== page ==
Gene encounters a young boy hiding in a barn. He takes the lad in and soon discovers the boy is searching for his father, a supposed local rancher. It soon turns out his father has turned to a life ...
A young lad decides a life of an outlaw is more exciting than day to day living. Things become complicated when Gene tries to teach the boy a lesson. Instead they are confused for real outlaws by the...
The Double R Ranch featured "The King of the Cowboys" Roy, his "Smartest Horse in the Movies" Trigger, "Queen of the West" Dale, her horse Buttermilk, their dog Bullet, and even Pat's jeep, Nellybelle.
Riley worked in an aircraft plant in California, but viewers usually saw him at home, cheerfully disrupting life with his malapropisms and ill timed intervention into minor problems. His ... See full summary »
Western stories and legends based, and filmed, in and around Death Valley, CA. One of the longest-running Western series, originating on radio in the 1930s. The continuing sponsor was "20 Mule Team" Borax, a product mined in Death Valley.
Hickok rode Buckshot and 300-pound Jingles rode Joker. Jingles described Hickok as "the bravest, Strongest, fightingest U.S. Marshal in the whole West." And that's about it: he beat up all the bad guys and somehow kept his good looks.
Marshal Earp keeps the law, first in Kansas and later in Arizona, using his over-sized pistols and a variety of sidekicks. Most of the saga is based loosely on fact, with historical badguys... See full summary »
IN THOSE EARLY days of network TV, the two friendly rival singing cowboys made a very easy transition from the "B" Western movies to the TV screen. Gene Autry went to CBS in prime-time, while Roy made his niche in Saturday mornings on NBC. There was room for both in this live and let live world.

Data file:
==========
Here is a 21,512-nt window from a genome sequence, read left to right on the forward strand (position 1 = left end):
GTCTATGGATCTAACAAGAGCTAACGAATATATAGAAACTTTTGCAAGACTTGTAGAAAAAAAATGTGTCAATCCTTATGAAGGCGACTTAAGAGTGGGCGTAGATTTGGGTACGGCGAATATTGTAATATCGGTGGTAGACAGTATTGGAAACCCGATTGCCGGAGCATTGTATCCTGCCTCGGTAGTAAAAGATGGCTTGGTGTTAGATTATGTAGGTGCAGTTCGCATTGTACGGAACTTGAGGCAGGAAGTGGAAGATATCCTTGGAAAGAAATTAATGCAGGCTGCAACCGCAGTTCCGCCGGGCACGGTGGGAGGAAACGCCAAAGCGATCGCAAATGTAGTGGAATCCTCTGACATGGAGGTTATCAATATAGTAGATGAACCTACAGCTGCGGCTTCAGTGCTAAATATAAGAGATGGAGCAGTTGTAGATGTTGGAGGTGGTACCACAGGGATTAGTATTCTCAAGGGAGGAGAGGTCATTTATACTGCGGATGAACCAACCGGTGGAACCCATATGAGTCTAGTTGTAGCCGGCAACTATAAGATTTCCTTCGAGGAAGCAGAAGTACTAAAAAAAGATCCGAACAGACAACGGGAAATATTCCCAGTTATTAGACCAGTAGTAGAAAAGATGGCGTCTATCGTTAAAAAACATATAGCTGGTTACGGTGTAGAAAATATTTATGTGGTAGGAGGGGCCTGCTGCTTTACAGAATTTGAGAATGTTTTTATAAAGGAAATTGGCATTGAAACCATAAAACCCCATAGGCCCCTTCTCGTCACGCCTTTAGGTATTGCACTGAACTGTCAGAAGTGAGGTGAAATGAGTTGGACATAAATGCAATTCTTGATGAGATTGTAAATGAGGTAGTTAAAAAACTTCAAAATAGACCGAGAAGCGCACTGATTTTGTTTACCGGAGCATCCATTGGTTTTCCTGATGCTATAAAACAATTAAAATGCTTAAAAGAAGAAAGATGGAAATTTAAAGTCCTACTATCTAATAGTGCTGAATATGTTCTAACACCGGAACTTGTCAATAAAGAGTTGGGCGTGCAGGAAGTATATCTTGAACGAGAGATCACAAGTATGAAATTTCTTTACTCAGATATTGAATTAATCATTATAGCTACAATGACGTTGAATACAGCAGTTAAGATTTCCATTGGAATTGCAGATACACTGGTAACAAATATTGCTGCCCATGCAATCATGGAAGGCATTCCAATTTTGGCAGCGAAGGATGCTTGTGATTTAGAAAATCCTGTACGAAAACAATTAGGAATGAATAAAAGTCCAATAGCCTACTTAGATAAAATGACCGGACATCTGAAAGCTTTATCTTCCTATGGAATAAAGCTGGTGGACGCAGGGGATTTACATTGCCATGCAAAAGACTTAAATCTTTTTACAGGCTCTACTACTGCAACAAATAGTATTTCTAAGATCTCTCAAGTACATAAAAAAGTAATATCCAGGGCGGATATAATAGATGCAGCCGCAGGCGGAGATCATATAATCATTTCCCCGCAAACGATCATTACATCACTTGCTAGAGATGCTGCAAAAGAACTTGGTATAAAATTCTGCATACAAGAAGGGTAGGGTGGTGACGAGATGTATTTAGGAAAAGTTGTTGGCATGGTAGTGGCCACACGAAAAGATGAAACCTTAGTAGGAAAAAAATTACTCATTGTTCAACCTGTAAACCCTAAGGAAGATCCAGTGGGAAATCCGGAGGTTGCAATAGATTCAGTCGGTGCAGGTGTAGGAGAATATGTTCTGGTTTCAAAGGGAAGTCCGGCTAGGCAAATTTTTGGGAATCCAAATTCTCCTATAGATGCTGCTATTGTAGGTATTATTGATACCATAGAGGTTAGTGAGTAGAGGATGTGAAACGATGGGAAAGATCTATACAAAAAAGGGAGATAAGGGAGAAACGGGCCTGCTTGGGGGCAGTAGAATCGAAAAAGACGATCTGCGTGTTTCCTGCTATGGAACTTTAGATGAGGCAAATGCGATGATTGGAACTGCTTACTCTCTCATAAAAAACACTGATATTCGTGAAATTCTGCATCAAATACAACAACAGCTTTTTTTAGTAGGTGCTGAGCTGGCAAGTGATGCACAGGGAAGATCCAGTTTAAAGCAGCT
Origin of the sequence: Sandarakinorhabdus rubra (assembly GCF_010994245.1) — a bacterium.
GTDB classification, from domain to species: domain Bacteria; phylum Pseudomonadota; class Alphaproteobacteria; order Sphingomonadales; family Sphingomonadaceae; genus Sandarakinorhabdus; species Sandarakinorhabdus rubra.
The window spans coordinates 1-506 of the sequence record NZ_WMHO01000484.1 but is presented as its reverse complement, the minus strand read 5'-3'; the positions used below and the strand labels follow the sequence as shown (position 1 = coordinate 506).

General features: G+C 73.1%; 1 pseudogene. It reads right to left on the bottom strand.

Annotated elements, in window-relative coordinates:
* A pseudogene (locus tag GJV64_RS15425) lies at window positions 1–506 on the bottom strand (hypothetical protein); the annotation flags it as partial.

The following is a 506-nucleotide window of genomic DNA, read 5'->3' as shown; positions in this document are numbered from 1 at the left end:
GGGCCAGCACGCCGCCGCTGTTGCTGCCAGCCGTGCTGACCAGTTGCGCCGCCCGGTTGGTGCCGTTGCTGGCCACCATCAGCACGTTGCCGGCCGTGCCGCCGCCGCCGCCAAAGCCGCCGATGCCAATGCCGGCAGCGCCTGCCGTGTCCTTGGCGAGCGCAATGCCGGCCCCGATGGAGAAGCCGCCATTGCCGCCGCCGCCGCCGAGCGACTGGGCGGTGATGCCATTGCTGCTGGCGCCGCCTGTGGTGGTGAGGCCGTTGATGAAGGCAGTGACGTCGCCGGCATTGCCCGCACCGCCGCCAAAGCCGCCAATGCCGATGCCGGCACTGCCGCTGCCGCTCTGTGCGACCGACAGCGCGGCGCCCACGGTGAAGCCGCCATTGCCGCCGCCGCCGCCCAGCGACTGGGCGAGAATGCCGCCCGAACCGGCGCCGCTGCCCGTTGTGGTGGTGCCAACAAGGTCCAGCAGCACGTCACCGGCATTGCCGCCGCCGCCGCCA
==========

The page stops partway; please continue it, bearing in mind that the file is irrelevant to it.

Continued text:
AS FOR THE differences between the two series, Roy & spouse, Dale Evans, held court in contemporary day "Mineral City", whereas Gene was operating in the Old West of no particular locale.
IT WAS EVIDENT that Autry was a sort of vagabond trouble shooter, wandering the range in search of those in need of his help. Gene was a sort of modern day Knight Errant of American frontier. His expertise was availed to many an inept town Marshall or sheriff, who just couldn't put some gang or other in the hoosegow without the aid of Gene, his prize Palomino Champion and comic relief stooge, Pat Buttram.
OWING HIS START in show biz to the same venue as Mr. Autry's, Country & Western music, Pat also came out of the cast of regulars of the Radio Show, THE NATIONAL BARN DANCE, from Station WLS in Chicago. His talents were much in evidence during the course of an episode. His antics as a sort of inept assistant to the big guy were so valued that they were given their own musical theme on the score.
THE STORIES WERE standard brains-heavy and grubby henchmen gangs doing any assortment of dirty deeds to the good citizens of various hamlets. At end of story, the baddies were all jailed and the towns people were vindicated. The local lawman couldn't have done it without Gene, Pat & Champion.
WE RECALL THAT Gene personally did a commercial for his sponsor, Wrigley's Doublemint Gum. "You can chew it while doing your home work.", says Mr. Autry.
THERE WAS ALSO an announcement that came at program's end. With an on screen shot of Gene riding Champion, who did a sort of bow, while the announcer said:
"Be sure to see Gene Autry and Champion in their latest
movie at your local theatre!"
WE THEN ASKED:
"Hey Ma, where's the Local Theatre?"
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